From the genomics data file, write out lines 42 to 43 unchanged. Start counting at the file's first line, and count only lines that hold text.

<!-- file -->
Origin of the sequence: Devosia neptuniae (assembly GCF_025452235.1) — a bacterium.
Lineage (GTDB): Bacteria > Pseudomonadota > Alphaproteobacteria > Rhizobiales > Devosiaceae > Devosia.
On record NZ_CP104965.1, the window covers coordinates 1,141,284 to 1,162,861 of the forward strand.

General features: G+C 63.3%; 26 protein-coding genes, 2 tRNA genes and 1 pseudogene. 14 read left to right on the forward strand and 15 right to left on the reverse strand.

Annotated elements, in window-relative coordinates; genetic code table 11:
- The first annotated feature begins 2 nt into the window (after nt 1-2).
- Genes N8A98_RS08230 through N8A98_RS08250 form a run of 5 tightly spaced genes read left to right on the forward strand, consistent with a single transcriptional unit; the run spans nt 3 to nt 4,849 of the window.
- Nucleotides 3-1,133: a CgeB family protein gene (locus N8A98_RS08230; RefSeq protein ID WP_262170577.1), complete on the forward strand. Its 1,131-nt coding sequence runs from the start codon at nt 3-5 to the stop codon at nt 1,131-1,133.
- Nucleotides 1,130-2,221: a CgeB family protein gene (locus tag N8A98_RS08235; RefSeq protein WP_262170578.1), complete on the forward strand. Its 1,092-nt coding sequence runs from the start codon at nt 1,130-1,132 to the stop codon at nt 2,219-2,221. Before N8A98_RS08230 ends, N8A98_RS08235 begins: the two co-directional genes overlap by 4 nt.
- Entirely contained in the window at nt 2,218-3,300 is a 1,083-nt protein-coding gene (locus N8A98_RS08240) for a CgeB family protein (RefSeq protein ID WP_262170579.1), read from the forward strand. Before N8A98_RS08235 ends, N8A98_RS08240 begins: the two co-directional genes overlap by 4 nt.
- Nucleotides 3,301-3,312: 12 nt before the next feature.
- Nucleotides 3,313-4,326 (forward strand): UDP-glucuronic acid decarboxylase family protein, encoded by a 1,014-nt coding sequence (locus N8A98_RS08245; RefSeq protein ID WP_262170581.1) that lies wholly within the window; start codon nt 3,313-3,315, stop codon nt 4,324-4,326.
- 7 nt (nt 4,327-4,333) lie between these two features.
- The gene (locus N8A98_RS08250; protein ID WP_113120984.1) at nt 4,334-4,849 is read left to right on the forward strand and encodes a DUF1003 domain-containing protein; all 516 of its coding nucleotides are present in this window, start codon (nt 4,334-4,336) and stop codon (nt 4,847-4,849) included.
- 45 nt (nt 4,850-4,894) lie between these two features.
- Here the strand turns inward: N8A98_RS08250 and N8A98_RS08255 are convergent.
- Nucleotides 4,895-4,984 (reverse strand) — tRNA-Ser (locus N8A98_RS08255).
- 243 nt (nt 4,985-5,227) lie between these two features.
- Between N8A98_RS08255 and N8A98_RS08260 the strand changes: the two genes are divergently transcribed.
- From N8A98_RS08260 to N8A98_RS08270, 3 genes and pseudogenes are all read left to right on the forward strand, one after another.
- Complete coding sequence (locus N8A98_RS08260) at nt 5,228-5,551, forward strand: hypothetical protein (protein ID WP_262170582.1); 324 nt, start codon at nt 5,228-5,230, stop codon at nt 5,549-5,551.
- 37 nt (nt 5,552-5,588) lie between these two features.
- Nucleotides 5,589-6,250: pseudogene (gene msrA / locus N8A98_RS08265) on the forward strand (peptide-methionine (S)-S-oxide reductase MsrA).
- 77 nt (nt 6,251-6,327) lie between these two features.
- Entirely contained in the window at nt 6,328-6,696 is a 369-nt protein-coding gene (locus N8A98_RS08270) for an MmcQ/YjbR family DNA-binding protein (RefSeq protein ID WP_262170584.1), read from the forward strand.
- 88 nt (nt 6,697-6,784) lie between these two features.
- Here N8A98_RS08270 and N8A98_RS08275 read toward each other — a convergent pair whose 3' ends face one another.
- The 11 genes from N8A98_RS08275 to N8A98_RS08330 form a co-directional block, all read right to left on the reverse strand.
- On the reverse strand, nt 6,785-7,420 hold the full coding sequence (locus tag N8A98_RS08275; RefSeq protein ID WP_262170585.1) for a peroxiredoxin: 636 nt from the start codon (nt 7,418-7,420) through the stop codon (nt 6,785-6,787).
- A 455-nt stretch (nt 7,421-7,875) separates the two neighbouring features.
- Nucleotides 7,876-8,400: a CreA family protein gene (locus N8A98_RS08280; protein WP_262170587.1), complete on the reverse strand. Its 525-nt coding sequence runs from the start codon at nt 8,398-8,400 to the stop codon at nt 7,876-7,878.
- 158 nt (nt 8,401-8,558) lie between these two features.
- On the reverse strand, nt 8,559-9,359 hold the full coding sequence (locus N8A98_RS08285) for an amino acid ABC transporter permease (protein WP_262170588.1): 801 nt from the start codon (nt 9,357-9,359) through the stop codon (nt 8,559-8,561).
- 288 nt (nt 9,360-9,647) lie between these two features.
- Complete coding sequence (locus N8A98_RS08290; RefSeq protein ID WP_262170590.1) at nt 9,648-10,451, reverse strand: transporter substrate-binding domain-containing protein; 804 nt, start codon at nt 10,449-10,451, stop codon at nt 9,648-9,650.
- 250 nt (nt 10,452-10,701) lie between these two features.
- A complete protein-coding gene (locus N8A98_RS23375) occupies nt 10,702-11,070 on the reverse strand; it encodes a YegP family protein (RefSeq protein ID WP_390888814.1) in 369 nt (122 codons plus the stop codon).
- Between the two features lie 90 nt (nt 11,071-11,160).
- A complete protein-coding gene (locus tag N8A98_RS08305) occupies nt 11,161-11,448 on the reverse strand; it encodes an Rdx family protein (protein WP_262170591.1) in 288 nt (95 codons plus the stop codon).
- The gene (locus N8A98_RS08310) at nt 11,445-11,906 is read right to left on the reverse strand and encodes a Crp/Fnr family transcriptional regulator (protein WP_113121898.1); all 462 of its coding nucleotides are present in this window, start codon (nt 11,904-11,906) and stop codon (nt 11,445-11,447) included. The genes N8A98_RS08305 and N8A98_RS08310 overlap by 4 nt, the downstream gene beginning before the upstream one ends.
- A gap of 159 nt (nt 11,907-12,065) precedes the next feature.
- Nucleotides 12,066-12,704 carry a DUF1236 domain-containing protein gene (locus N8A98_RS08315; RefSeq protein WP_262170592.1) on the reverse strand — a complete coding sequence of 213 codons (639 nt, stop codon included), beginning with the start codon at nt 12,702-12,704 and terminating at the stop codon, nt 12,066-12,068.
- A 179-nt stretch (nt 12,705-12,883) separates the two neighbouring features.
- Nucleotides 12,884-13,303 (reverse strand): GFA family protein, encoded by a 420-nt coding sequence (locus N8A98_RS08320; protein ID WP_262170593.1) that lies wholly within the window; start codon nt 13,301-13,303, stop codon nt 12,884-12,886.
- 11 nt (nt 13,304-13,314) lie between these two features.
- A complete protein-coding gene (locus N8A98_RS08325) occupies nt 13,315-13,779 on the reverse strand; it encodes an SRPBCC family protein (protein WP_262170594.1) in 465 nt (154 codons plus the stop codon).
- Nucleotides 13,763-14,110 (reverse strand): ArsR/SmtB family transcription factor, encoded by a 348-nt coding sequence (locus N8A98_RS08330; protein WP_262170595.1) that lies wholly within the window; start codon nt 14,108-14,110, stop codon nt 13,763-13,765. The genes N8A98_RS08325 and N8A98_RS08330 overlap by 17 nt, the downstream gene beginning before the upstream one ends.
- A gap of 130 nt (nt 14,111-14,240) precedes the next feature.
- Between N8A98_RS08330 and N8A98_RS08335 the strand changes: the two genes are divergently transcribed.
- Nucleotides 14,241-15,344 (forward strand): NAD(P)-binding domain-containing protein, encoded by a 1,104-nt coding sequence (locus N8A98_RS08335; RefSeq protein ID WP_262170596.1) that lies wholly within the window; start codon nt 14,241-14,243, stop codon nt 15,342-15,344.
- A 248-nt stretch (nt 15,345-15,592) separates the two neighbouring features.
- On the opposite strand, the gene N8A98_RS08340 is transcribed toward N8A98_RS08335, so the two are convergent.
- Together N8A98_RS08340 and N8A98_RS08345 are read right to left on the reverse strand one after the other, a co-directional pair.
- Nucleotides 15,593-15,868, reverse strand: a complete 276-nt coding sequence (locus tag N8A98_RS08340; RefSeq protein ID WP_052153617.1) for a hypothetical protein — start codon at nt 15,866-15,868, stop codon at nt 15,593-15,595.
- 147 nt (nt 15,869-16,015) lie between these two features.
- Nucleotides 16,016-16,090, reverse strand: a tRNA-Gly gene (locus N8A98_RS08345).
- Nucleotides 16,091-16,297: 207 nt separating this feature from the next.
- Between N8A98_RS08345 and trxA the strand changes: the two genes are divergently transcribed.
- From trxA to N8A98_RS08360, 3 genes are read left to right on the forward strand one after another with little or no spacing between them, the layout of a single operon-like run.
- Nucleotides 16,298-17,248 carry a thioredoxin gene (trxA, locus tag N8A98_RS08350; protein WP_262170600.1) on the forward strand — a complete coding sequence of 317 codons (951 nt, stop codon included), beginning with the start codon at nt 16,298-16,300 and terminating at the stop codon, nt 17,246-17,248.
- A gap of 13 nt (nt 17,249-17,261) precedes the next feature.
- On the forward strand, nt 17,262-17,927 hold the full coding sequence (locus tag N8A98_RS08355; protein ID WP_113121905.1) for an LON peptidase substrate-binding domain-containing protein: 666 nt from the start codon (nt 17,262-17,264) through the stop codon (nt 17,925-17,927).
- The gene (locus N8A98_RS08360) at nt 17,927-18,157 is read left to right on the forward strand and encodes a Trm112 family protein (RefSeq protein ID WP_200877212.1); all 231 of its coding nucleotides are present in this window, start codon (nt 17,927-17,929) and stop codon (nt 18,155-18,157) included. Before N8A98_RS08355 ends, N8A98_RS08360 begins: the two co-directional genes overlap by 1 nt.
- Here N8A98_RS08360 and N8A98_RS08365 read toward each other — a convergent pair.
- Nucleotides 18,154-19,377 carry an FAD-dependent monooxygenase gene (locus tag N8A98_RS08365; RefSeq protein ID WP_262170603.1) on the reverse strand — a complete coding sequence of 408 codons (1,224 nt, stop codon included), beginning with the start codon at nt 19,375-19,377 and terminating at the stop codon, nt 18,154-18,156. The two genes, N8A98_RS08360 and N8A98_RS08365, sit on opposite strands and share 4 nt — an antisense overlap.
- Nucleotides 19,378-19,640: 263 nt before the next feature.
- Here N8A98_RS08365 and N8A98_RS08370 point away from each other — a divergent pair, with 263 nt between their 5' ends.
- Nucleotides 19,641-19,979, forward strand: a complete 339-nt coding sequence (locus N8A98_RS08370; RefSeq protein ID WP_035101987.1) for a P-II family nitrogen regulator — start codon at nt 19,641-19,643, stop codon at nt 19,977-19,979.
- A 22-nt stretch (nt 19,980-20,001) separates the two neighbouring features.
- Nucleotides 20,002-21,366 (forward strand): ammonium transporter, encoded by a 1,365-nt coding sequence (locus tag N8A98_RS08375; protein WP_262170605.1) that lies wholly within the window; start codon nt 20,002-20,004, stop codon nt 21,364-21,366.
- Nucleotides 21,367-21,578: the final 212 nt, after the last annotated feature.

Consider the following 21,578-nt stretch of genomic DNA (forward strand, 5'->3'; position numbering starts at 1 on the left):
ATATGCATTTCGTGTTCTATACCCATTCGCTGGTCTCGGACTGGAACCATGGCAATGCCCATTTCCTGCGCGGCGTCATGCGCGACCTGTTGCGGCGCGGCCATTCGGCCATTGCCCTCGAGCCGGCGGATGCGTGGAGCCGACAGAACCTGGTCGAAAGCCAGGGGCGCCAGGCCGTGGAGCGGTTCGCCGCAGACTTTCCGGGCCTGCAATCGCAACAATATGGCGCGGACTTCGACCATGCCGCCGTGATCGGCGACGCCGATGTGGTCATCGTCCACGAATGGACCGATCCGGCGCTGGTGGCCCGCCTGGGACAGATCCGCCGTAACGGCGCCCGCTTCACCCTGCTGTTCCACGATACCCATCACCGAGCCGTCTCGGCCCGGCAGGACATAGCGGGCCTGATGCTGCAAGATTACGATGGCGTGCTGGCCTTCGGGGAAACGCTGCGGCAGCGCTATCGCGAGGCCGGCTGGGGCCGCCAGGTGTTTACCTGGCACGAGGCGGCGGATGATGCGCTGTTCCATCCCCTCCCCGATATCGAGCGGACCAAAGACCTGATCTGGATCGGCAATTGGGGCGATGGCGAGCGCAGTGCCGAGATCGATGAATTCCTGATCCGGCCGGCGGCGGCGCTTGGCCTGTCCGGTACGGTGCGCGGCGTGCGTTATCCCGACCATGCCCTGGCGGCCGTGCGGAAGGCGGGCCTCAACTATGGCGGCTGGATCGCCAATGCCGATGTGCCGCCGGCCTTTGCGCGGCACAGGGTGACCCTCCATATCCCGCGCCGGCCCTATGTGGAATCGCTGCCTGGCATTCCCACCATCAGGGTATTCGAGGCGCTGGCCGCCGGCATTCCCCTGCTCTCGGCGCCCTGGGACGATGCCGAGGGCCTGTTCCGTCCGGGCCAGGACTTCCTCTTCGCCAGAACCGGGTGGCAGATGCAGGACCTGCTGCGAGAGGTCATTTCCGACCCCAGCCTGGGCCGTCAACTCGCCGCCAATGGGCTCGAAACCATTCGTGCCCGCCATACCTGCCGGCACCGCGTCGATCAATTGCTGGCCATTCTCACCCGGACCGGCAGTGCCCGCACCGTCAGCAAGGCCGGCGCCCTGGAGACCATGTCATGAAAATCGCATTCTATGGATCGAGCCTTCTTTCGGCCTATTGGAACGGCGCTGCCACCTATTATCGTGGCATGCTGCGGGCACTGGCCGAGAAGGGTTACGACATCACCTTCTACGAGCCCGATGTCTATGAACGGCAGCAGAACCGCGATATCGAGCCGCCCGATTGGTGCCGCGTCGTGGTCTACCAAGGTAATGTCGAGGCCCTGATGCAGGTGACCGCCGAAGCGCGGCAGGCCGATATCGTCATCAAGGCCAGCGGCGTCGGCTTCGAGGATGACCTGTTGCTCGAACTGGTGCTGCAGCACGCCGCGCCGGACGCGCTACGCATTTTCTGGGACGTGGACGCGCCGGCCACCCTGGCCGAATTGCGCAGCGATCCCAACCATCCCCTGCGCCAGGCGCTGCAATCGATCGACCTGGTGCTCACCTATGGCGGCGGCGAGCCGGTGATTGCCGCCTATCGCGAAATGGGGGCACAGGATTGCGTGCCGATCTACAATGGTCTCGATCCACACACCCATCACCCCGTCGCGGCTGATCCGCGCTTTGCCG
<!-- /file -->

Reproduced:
- Nucleotides 12,066-12,704 carry a DUF1236 domain-containing protein gene (locus N8A98_RS08315; RefSeq protein WP_262170592.1) on the reverse strand — a complete coding sequence of 213 codons (639 nt, stop codon included), beginning with the start codon at nt 12,702-12,704 and terminating at the stop codon, nt 12,066-12,068.
- A 179-nt stretch (nt 12,705-12,883) separates the two neighbouring features.